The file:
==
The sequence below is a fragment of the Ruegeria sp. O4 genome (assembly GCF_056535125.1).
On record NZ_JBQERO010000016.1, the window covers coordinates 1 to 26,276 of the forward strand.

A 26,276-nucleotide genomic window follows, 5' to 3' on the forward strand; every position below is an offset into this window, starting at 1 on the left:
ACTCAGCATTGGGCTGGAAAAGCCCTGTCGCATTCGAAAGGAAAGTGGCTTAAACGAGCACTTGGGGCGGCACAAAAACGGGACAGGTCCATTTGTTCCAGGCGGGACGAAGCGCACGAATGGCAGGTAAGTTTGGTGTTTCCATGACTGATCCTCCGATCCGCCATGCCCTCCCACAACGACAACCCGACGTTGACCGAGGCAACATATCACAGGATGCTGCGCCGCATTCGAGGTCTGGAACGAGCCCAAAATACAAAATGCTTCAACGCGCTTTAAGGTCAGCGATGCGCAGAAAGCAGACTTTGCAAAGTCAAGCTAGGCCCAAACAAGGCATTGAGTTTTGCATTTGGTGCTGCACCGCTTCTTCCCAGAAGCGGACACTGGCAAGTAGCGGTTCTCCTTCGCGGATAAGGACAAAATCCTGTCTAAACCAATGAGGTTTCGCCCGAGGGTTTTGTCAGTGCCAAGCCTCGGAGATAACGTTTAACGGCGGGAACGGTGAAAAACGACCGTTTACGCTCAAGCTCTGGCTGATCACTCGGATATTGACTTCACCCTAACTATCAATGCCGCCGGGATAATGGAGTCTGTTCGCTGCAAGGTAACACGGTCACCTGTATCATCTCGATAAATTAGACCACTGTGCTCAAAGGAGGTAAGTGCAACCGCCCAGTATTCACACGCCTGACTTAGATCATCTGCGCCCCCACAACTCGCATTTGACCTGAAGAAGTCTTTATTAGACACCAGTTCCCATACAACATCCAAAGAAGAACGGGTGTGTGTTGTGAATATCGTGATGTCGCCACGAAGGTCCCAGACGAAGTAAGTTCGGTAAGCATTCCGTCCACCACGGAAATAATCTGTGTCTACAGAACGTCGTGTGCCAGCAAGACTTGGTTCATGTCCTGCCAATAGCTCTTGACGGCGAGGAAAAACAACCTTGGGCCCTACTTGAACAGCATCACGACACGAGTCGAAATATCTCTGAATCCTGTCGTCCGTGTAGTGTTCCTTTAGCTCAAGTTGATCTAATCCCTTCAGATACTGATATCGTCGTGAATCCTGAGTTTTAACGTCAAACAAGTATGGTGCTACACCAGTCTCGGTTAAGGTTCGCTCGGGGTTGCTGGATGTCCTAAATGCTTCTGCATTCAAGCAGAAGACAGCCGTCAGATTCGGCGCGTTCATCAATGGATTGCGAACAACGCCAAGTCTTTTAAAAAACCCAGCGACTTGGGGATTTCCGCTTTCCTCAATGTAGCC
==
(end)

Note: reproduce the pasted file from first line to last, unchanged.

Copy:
The sequence below is a fragment of the Ruegeria sp. O4 genome (assembly GCF_056535125.1).
On record NZ_JBQERO010000016.1, the window covers coordinates 1 to 26,276 of the forward strand.

A 26,276-nucleotide genomic window follows, 5' to 3' on the forward strand; every position below is an offset into this window, starting at 1 on the left:
ACTCAGCATTGGGCTGGAAAAGCCCTGTCGCATTCGAAAGGAAAGTGGCTTAAACGAGCACTTGGGGCGGCACAAAAACGGGACAGGTCCATTTGTTCCAGGCGGGACGAAGCGCACGAATGGCAGGTAAGTTTGGTGTTTCCATGACTGATCCTCCGATCCGCCATGCCCTCCCACAACGACAACCCGACGTTGACCGAGGCAACATATCACAGGATGCTGCGCCGCATTCGAGGTCTGGAACGAGCCCAAAATACAAAATGCTTCAACGCGCTTTAAGGTCAGCGATGCGCAGAAAGCAGACTTTGCAAAGTCAAGCTAGGCCCAAACAAGGCATTGAGTTTTGCATTTGGTGCTGCACCGCTTCTTCCCAGAAGCGGACACTGGCAAGTAGCGGTTCTCCTTCGCGGATAAGGACAAAATCCTGTCTAAACCAATGAGGTTTCGCCCGAGGGTTTTGTCAGTGCCAAGCCTCGGAGATAACGTTTAACGGCGGGAACGGTGAAAAACGACCGTTTACGCTCAAGCTCTGGCTGATCACTCGGATATTGACTTCACCCTAACTATCAATGCCGCCGGGATAATGGAGTCTGTTCGCTGCAAGGTAACACGGTCACCTGTATCATCTCGATAAATTAGACCACTGTGCTCAAAGGAGGTAAGTGCAACCGCCCAGTATTCACACGCCTGACTTAGATCATCTGCGCCCCCACAACTCGCATTTGACCTGAAGAAGTCTTTATTAGACACCAGTTCCCATACAACATCCAAAGAAGAACGGGTGTGTGTTGTGAATATCGTGATGTCGCCACGAAGGTCCCAGACGAAGTAAGTTCGGTAAGCATTCCGTCCACCACGGAAATAATCTGTGTCTACAGAACGTCGTGTGCCAGCAAGACTTGGTTCATGTCCTGCCAATAGCTCTTGACGGCGAGGAAAAACAACCTTGGGCCCTACTTGAACAGCATCACGACACGAGTCGAAATATCTCTGAATCCTGTCGTCCGTGTAGTGTTCCTTTAGCTCAAGTTGATCTAATCCCTTCAGATACTGATATCGTCGTGAATCCTGAGTTTTAACGTCAAACAAGTATGGTGCTACACCAGTCTCGGTTAAGGTTCGCTCGGGGTTGCTGGATGTCCTAAATGCTTCTGCATTCAAGCAGAAGACAGCCGTCAGATTCGGCGCGTTCATCAATGGATTGCGAACAACGCCAAGTCTTTTAAAAAACCCAGCGACTTGGGGATTTCCGCTTTCCTCAATGTAGCC